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Do any of your payments to independent contractors qualify as a “prohibited act?” A bill (H.R. 6111) has been introduced in Congress that would make misclassification of employees as independent contractors (ICs) a “prohibited act” and increase the penalties your company faces for doing so.
If the bill becomes law and IRS discovers you’ve misclassified someone, your company might have to pay damages to the employee (for missed benefits) and fines of up to $10,000.
With an estimated 10 million misclassified ICs out there, it’s not unthinkable that you have one or two on your books, especially if you work in certain industries, like construction, that are known to have chronic problems with classification.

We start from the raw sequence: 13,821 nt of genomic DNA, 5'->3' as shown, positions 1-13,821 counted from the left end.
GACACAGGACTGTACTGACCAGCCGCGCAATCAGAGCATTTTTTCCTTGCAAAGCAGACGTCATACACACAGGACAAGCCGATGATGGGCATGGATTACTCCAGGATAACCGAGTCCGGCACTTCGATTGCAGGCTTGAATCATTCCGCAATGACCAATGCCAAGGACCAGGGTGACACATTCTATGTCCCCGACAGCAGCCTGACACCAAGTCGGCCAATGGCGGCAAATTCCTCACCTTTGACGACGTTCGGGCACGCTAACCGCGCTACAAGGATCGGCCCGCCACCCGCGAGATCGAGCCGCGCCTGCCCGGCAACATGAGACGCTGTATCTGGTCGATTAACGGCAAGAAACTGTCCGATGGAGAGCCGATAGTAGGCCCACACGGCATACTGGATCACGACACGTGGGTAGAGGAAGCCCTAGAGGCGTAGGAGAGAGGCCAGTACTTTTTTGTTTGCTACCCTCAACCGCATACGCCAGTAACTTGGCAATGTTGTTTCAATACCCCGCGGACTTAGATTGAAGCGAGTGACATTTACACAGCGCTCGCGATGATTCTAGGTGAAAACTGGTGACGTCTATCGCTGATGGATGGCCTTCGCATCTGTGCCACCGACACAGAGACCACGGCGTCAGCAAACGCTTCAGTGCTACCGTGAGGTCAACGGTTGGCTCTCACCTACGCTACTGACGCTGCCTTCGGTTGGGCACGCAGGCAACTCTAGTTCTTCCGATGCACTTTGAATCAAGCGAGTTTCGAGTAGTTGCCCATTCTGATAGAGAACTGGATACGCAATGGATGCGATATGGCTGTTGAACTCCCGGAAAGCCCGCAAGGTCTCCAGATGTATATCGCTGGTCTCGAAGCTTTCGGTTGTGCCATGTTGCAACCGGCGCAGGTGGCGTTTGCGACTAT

To make sure your company’s not at risk, you might want to review the differences between ICs and employees with hiring managers. Key: Be sure they understand there are real penalties for confusing the two. This isn’t just about Accounting wanting to follow some esoteric procedure.
If your company has a lot of ICs who are former employees, or workers who have temporary or part-time schedules, consider reviewing their files too. Automatically classifying temps and former employees as ICs is a common mistake – if your company has done it, you’ll want to make the corrections sooner rather than later.